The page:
So how was the 2013 Business Show?

 In Archive, Britain

The Grand Hall at Olympia where the Business Show was held last week.

Eyewitness is an occasional series of blogs that concentrates on some direct experiences we have during our work.

I believe in constantly tuning in to the latest developments and trends. Much is possible from social media or reading ‘Wired 2014 – The World in 2014’, but nothing beats attending a live show like this. The 2-day event last week was billed as having:

Doug Richard didn't mince his words about British banks or business 'ideas'.

25,000 visitors, 350 exhibitors, 250 seminars and 12 workshops! This is the cutting edge of British business, which (contrary to the gloom-mongers) means the cutting edge of world business. As well as 3Deal, one of our strategic partners attended the show: Caroline Barratt from Practical Admin, who is a very able administrator and networker.

My aim over the 2 days was to ensure 3Deal remains ahead of the curve, and also that our Socialive social media mentoring service has its finger on the pulse. I’m happy to report that it is and it has

Schedule:

It was hard to whittle down 250 seminars and 12 workshops to just 11, but even this small number yielded huge amounts of data and opinions. Thursday 28th:

  1. How to start making money on your marketing – Kimberley Davis
  2. Grow your business with social media – Warren Knight
  3. Going local: Getting ahead on Google+ Local – Andrew Firth of Ascensor
  4. Organise your finances before your first sale (FreeAgent) – Emily Coltman
  5. Video for business: Create impactful videos (Cutting Edge) – Richard Flewitt
  6. Disruptive marketing – Stand out from the crowd – Warren Cass
  7. Financial Fitness Workshop (Intuit) Johnny Martin

Friday 29th:

  1. Top 10 legal tips you can’t do without – David Green
  2. Growing your Small Business (StartUp Launcher) – Doug Richard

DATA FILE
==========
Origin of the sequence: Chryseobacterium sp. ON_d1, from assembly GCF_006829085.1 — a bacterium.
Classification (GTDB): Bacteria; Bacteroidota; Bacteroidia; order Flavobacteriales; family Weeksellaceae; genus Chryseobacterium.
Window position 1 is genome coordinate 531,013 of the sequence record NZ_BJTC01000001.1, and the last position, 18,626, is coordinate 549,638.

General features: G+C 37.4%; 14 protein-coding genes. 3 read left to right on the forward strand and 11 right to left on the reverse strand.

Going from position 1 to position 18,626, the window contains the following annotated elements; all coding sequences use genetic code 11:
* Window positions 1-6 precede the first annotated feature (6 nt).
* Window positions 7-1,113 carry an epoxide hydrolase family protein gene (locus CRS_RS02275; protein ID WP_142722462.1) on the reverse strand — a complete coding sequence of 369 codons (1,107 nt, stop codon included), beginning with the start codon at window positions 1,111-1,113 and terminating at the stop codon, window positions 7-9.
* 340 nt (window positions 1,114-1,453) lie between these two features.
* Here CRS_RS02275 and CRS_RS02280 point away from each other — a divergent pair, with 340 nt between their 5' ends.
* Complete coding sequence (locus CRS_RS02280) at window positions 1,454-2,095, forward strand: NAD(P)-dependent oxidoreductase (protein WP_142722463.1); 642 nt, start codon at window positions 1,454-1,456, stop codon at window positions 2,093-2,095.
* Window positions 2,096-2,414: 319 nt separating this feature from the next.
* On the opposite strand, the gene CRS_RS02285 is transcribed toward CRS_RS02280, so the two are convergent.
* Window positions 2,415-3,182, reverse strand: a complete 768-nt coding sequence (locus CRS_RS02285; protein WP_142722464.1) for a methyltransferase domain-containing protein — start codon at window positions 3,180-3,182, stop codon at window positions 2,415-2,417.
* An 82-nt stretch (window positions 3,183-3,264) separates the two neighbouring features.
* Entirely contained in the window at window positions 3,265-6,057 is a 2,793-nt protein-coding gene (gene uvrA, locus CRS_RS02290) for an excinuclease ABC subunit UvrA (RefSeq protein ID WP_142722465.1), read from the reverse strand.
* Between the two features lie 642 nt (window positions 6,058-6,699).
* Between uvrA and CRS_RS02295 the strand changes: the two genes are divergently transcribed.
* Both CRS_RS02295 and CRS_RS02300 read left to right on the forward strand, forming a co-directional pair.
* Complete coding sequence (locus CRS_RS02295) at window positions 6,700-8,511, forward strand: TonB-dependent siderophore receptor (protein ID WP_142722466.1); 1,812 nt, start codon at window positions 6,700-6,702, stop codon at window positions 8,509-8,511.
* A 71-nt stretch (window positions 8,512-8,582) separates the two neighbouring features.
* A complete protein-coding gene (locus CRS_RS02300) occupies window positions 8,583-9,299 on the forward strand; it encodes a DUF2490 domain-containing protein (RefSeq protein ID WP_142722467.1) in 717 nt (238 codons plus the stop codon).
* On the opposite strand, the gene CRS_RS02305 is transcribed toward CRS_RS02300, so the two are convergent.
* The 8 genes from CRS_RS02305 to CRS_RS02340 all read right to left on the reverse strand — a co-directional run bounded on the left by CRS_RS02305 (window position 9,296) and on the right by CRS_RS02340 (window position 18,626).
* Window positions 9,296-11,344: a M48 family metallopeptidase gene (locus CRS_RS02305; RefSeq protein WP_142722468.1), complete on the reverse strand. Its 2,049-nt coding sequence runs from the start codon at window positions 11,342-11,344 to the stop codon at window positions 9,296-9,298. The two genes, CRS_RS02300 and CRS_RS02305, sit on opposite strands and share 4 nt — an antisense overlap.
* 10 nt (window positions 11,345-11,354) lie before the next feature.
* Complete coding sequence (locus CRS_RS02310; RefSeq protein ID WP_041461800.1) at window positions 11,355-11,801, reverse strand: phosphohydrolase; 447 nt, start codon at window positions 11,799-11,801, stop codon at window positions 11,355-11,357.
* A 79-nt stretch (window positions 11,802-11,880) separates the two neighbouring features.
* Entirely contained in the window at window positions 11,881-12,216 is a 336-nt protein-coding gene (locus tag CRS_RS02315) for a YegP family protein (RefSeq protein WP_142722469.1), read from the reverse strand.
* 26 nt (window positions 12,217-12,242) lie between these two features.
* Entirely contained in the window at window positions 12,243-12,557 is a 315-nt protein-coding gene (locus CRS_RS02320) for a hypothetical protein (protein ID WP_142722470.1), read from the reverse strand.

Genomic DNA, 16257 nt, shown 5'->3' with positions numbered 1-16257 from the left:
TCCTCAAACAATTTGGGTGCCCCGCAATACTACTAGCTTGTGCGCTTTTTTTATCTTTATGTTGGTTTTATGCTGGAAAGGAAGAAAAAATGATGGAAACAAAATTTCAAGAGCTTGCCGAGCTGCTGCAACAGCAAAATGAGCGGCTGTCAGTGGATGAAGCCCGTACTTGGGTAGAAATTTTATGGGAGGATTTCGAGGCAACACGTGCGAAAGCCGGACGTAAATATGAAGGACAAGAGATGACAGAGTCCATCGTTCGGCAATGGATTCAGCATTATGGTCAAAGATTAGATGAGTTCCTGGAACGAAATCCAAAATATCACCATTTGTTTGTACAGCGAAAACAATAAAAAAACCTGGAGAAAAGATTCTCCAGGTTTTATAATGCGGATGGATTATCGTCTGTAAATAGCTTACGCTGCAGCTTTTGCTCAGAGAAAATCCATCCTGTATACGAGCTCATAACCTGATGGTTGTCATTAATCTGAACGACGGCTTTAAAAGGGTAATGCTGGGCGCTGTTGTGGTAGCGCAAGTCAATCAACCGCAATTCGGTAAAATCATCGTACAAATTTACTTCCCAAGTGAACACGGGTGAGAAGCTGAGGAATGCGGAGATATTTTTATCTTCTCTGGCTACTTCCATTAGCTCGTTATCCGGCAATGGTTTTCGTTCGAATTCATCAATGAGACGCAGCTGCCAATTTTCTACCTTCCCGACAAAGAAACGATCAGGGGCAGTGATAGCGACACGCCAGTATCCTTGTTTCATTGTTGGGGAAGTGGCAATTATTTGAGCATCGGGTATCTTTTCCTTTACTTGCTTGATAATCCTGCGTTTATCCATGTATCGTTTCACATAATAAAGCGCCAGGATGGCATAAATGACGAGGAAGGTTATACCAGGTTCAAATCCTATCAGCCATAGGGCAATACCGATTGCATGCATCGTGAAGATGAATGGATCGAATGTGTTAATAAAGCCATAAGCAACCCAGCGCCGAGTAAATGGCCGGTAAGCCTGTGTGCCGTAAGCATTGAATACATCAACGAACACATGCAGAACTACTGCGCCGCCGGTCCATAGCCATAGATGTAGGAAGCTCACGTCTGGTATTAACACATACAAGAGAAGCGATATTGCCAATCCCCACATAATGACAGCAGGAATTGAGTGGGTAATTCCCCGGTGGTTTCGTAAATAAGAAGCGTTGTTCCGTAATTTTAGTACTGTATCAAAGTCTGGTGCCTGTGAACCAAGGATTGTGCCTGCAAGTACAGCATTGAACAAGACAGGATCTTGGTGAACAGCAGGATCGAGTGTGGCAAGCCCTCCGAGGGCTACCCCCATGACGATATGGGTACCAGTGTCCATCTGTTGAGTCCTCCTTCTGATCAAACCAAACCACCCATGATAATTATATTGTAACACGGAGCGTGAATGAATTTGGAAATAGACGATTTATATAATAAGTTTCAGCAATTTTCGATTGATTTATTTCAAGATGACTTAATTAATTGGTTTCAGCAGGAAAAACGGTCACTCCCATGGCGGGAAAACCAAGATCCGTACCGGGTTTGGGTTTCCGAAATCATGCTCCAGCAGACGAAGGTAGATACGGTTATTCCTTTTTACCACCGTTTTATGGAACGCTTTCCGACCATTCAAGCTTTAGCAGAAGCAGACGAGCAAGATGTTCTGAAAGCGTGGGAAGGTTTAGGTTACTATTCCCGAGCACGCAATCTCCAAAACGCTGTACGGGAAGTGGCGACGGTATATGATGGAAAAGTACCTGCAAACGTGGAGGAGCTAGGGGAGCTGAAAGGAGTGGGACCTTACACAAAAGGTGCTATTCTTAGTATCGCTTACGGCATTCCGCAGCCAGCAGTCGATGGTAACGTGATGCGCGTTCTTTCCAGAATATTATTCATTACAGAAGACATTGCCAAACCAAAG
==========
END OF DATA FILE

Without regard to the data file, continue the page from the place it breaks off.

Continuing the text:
3. The 7 Essential Marketing Secrets – Dee Blick
  4. How to create a successful business Strategy – Will Strange

I’m also getting links to videos of the seminars that were too full to get in, from The Internet Business School:

  1. How to write a book and become a bestselling author – Rick McMunn
  2. How to grow your business using Facebook – Nick Robus
  3. How to leverage social media to drive traffic to your website – Karen Warren

Best & Worst*

So, unsurprisingly this year, ‘the cloud’ and the equally nebulous ‘social media’ were the doyens of the exhibition, alongside perennial law and accountancy firms. Andrew Firth made Google+ Local sound quite straightforward (there are some pitfalls) but pointed out the numerous benefits for businesses in creating a Local page.

I felt sorry for Richard Flewitt, who was left with no audio for his videos through no fault of his own. He still gave a convincing seminar on the power of video for business. I’ve had embarrassing technical failures during presentations so I really felt for the guy!

Whilst discussing ‘Disruptive Social Media’, the counter-intuitive Warren Cass said nobody can be a true expert in this fast-changing virtual world; although you can be an enthusiast. That’s definitely my favourite line from the show.

Dee Blick was passionate and practical about marketing.

My stand-out speakers of the show were Doug Richard and Dee Blick. I was there early enough for both to ensure a seat, whilst others were sitting in the aisles: their seminars were jammed.

Former BBC Dragon’s Den dragon, Doug laid into the UK’s terrible banks but pointed to the upside. Nobody has to go to a bank for a loan anymore, as there are plenty of different crowd-funding sites that have filled the vacuum. He was passionate about helping startup businesses (not ideas) and has built the fascinating ‘School for Startups’ and developed the ‘Launcher’ programme.

Dee Blick was equally passionate and forthright about marketing, and shared some great advice. I bought a copy of her latest book ‘The 15 Essential Marketing Masterclasses for your Small Business” and started it on the train home! 15 immensely practical chapters of case studies and all free of jargon and hyperbole.

I also had time to speak to lots of suppliers, such as FreeAgent. I’m hoping to escape the tyranny of Excel with a 3-month free trial.

There was a real buzz to the show, with lots of positive entrepreneurs and startups of all ages in attendance. I shall definitely try to find the time to go next year!

* Yes, one of the seminars was absolutely dreadful, and another was pretty hopeless, but I won’t embarrass the speakers in this post!

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